This is a disease associated with aging that gradually destroys sharp, central vision. Central vision is needed for seeing objects clearly and for common daily tasks such as reading and driving. AMD affects the macula, the part of the eye that allows you to see fine detail. AMD causes no pain.
The brain and the eye work together to produce vision. Light enters the eye and is changed into nerve signals that travel along the optic nerve to the brain. Amblyopia is the medical term used when the vision in one of the eyes is reduced because the eye and the brain are not working together properly. The eye itself looks normal, but it is not being used normally because the brain is favoring the other eye.
Anophthalmia and microphthalmia are often used interchangeably. Microphthalmia is a disorder in which one or both eyes are abnormally small, while Anophthalmia is the absence of one or both eyes. These rare disorders develop during pregnancy and can be associated with other birth defects.
Behcet’s disease is an autoimmune disease that results from damage to blood vessels throughout the body, particularly veins. In an autoimmune disease, the immune system attacks and harms the body’s own tissues. This is also known as Adamantiades. The exact cause is unknown. It is believed that an autoimmune reaction may cause blood vessels to become inflamed, but it is not clear what triggers this reaction.
Bietti’s Crystalline Dystrophy (BCD) is an inherited eye disease that is a rare and appears to be more common in people with Asian ancestry. People with BCD have crystals in some of their white blood cells (lymphocytes) that can be seen by using an electron microscope. Researchers have been unable to determine exactly what substance makes up these crystalline deposits. Their presence does not appear to harm the patient in any other way except to affect vision.
Blepharitis is a common condition that causes inflammation of the eyelids. The condition can be difficult to manage because it tends to recur. Anterior blepharitis affects the outside front of the eyelid, where the eyelashes are attached. THe two skin disorders can cause this form of blepharitis: acne rosacea, which leads to red and inflamed skin, and scalp dandruff (seborrheic dermatitis).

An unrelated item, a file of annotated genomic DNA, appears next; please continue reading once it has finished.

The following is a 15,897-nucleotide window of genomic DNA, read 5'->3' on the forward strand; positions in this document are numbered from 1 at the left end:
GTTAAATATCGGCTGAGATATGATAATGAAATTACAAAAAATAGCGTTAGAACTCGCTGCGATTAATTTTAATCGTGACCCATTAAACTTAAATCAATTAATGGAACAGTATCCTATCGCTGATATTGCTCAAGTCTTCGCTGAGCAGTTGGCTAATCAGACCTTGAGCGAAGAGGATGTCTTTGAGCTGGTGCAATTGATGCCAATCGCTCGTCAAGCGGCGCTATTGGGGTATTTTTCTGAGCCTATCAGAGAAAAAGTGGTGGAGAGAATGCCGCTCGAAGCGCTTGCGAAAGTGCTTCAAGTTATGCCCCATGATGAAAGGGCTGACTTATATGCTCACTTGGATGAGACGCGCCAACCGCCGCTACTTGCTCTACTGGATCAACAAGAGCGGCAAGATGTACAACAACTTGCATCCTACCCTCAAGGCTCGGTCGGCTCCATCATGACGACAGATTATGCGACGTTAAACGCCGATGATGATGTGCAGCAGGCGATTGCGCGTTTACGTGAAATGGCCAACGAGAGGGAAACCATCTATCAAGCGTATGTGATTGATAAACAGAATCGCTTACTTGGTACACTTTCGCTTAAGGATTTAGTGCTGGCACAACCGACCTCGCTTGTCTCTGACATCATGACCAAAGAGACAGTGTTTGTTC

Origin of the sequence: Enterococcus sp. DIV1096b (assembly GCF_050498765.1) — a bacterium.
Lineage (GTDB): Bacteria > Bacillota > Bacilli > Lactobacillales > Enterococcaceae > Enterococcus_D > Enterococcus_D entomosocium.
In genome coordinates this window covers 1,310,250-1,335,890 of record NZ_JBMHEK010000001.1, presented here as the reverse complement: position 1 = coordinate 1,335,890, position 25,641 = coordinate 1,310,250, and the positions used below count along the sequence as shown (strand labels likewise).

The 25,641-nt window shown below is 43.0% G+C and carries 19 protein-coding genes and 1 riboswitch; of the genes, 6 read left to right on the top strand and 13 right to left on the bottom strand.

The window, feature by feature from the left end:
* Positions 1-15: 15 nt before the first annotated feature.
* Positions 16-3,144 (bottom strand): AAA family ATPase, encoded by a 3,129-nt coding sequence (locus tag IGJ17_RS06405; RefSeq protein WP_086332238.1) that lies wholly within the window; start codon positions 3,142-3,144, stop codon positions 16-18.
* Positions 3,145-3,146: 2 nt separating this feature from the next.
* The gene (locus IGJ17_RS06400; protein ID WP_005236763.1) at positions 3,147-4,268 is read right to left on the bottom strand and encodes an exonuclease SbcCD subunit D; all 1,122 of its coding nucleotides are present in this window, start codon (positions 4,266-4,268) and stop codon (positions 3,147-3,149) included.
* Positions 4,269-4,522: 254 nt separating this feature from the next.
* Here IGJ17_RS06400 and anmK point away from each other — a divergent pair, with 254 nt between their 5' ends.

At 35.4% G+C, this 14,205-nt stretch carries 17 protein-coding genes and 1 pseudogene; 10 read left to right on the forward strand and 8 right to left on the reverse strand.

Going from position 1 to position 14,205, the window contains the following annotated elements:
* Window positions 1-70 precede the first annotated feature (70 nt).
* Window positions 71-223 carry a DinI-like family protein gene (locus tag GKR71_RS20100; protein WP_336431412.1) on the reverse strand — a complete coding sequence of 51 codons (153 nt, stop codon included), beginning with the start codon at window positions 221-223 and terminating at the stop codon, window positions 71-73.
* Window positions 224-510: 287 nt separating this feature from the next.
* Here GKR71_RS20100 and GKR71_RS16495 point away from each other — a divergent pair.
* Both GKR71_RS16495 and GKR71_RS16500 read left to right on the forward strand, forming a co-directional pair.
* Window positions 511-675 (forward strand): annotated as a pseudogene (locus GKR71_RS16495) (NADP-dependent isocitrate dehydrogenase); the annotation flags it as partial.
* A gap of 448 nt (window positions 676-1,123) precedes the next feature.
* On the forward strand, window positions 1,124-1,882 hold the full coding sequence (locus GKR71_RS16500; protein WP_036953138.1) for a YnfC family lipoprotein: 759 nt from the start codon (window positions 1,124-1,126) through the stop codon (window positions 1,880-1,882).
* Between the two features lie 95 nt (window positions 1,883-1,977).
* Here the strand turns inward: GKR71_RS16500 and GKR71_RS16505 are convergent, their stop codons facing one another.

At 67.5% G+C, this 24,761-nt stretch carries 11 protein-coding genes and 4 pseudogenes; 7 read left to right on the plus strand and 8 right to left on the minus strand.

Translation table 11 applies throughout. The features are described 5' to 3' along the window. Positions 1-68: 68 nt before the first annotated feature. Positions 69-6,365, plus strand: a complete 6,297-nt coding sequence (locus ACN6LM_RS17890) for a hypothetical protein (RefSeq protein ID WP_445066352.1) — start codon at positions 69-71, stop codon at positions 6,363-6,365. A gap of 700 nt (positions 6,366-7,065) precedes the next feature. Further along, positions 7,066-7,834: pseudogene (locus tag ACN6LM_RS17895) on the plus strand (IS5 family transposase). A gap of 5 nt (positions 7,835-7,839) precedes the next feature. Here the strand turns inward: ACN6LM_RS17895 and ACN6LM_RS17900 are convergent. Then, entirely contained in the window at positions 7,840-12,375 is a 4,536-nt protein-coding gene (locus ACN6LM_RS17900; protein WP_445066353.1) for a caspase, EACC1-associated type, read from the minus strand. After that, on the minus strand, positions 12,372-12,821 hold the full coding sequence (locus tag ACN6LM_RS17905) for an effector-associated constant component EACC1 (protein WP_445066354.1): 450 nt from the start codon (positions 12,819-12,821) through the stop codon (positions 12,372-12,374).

Blepharospasm is associated with an abnormal function of the basal ganglion from an unknown cause. The basal ganglion is the part of the brain responsible for controlling the muscles. In rare cases, heredity may play a role in the development of blepharospasm. Most people develop blepharospasm without any warning symptoms.
A cataract is a clouding of the lens in the eye that affects vision. Most cataracts are related to aging. Cataracts are very common in older people. By age 80, more than half of all Americans either have a cataract or have had cataract surgery.A cataract can occur in either or both eyes. It cannot spread from one eye to the other.
The cornea is the eye’s outermost layer. It is the clear, dome-shaped surface that covers the front of the eye. The refractive process is similar to the way a camera takes a picture. The cornea and lens in the eye act as the camera lens. The retina is similar to the film. If the image is not focused properly, the film (or retina) receives a blurry image.
Diabetic eye disease refers to a group of eye problems that people with diabetes may face as a complication of diabetes. All can cause severe vision loss or even blindness. Diabetic retinopathy is the most common diabetic eye disease and a leading cause of blindness in American adults. It is caused by changes in the blood vessels of the retina.